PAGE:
People stressed by their impossible to-do lists do not want to hear about philosophical principles of task management. Instead, they urgently want to know which software to use. Though I do believe in some principles, in this post I will stick to software. My message is simple: if you’re serious about task management and have a Mac, then use OmniFocus, but be prepared for a steep learning curve.
As most other task management programs, OmniFocus (OF) is based on the Getting Things Done (GTD) system developed by David Allen about a decade ago. It really helps to read (or listen to) the “Getting Things Done” book before plunging into OmniFocus. The GTD system is not a panacea for task management. But neither is it a choice. It is absolutely necessary for 21st century knowledge workers. If you do not understand the GTD system, OmniFocus (or any other task management software) will only be marginally, if at all, useful.
Even for those familiar with the GTD system, OmniFocus may seem a bit daunting at first, so I recommend to start with watching some OmniFocus screencasts. The best once are from MacPowerUsers (MPU), they come in three parts starting with this one. For those who want to hone their OmniFocus skills there is a great book ‘Creating Flows with OmniFocus’ by Kourosh Dini who was also recently interviewed by MPU.
It is easiest to explain what OmniFocus allows you to do by following the five phases of the GTD process: (1) collecting, (2) processing, (3) organizing, (4) doing and (5) reviewing. This entry describes the first two of these phases (covered in the first and second of MPU OF screencasts). I cover organizing in the next entry and the remaining two phases in the following one.
First, OF allows to collect information and ideas which may eventually become your tasks. For example, you can capture mail messages, webpages or any piece of digital content by ‘clipping’ them to OmniFocus with ⌥⌘X or simply dragging them there. When OmniFocus creates a task from a mail message it preserves a link to the original message so that you can directly reply to or forward it while doing the task. If there is no digital content associated with a new task, for example if I receive a request verbally, come up with a task while reviewing handwritten notes or reading a book, or simply remember doing something, I can create new tasks by pressing ^⌥Space. This opens the OF’s Quick Entry Window where new tasks can be be typed. OF ensures that the ‘collection’ process happens seamlessly without interrupting what you’re doing at the moment. You do not need to switch to OF when capturing content. For example, if an email implies a new task I press ⌥⌘X, press Enter, press ^A (my shortcut to archive the message) and go to the next one. Takes one second. You’re spared the fear of forgetting.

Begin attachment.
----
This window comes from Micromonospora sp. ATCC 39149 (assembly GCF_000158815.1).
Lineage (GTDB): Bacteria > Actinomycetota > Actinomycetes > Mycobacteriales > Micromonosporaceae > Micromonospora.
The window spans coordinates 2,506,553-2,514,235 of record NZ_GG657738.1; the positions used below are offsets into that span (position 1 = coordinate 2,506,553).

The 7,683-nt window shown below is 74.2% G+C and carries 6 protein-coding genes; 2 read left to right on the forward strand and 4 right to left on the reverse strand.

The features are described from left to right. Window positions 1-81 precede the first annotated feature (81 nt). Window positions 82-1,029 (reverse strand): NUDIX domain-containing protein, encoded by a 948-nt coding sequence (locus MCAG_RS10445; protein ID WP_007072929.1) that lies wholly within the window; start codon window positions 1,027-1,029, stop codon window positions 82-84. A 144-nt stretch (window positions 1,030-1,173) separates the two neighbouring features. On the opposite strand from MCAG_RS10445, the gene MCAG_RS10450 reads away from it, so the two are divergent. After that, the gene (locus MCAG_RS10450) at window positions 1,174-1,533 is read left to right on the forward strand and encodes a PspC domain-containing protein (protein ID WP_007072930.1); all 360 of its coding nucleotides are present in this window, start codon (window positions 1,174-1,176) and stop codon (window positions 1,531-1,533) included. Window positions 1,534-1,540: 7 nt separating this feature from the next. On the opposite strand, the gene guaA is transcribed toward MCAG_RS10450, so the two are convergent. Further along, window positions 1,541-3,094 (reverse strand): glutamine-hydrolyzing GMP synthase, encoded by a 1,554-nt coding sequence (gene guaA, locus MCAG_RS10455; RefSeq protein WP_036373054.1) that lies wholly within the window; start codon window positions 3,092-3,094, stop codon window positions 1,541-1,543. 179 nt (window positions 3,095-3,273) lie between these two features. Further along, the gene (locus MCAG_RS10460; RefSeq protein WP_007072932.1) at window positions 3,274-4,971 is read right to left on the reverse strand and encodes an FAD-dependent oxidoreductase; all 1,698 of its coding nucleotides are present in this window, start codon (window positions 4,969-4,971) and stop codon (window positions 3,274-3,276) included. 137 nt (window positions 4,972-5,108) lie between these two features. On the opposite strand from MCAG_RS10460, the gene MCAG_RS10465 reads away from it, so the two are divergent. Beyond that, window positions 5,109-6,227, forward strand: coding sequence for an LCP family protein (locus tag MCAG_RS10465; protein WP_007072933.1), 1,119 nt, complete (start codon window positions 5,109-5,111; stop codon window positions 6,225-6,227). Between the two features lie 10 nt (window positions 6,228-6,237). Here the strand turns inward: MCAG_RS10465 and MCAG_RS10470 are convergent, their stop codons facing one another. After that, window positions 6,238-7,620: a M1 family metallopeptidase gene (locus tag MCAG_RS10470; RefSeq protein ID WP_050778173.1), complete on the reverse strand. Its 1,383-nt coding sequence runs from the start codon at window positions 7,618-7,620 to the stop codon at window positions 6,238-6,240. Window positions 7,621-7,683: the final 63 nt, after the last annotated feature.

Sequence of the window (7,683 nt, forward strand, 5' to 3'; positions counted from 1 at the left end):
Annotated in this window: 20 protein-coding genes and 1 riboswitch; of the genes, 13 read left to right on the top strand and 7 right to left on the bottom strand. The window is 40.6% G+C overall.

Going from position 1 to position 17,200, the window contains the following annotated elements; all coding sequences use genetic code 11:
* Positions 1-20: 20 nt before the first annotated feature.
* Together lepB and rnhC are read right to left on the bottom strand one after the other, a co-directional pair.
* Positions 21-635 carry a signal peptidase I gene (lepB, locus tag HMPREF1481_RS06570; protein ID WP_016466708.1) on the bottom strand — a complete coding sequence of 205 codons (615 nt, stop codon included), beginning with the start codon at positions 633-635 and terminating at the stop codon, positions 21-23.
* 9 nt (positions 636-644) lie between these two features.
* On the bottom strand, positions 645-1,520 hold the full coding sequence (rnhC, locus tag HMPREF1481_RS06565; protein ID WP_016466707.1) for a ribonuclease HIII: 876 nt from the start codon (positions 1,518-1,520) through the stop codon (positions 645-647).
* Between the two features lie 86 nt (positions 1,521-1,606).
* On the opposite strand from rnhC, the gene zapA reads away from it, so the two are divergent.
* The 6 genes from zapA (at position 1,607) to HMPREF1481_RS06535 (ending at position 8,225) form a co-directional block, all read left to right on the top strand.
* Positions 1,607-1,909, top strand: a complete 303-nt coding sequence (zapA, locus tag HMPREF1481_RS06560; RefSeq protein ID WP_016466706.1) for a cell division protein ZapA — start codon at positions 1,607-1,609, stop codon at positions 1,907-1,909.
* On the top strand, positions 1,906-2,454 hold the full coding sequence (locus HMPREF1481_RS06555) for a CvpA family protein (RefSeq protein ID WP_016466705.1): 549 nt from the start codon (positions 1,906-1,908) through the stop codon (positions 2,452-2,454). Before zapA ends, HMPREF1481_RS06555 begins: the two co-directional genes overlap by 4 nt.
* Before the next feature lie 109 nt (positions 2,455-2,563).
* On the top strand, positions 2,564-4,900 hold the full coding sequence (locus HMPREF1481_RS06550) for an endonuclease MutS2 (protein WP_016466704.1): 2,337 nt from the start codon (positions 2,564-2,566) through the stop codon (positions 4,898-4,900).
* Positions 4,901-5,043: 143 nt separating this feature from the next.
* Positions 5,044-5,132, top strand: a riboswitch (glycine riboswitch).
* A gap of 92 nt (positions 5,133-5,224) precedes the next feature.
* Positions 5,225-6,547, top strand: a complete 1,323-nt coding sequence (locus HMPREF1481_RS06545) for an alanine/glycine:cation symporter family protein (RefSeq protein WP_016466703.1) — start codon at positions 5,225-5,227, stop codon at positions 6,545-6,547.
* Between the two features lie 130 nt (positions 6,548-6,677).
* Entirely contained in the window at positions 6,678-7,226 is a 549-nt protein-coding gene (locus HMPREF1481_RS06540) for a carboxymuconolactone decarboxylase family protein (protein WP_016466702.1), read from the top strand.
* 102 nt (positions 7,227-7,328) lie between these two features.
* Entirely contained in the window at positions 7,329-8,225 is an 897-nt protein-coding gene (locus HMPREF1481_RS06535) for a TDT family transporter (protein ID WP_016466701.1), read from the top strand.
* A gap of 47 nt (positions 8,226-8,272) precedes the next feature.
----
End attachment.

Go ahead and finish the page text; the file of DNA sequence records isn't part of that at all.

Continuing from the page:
Second, OmniFocus supports processing or making sense of captured information. Initially such information comes to the OF Inbox, but a lot of it does not make much sense. The goal of processing is to decide what each of these items means. OF creates a space and a workflow for making such decisions. When I clean my OF Inbox I go from one item to the next and decide whether it is (a) a new task in which case I either do it immediately (if it takes less than 2 minutes) or organize it as described in the next post; (b) a new project (i.e. a sequence of several tasks) in which case I start a new OF project; (c) reference material in which case I remove it from OF and file with my other references (files or notes) or (d) is no longer relevant (e.g. the task has already been done) and simply needs deleting or marking as completed. Whatever the decision, the item is eventually removed from the Inbox (OF has a convenient shortcut ⌘K for clearing completed or ‘organized’ items from the Inbox). Your OF Inbox should regularly become empty: Inbox Zero applies to OmniFocus as much as it applies to email!
One can ask a question whether all these decisions can be made at once, when initially adding the content to OF. Technically, they can. OF allows to organize tasks and create new projects right from the Quick Entry Window which comes up when you clip mail messages or other content or press ^⌥Space. However, deciding on the meaning of new entries takes energy and is often disruptive to the ongoing activity. Examples of such potentially difficult decisions are:
- is the new task worth doing yourself or delegating to someone else (who?)?
- is the new project worth starting (or do you already have enough on your plate?)?
- is the task formulation accurate so that you do not need to re-formulate it when it comes up on your to-do list? For example an email message with Subject “Conference” clipped to OF becomes task called “Conference”, but in fact the task may be “Check Conference Program” or “Prepare Conference Abstract”: two very different activities!
- is it in fact a task or something else (usually reference material that needs filing)?
The danger of making such decisions in the middle of doing something else (reading, answering, experience decision fatigue, or else start making sloppy and uncritical decisions about your tasks. The power of OmniFocus is precisely that it lets you separate these two mental processes and creates a protected space for making sense of the captured items.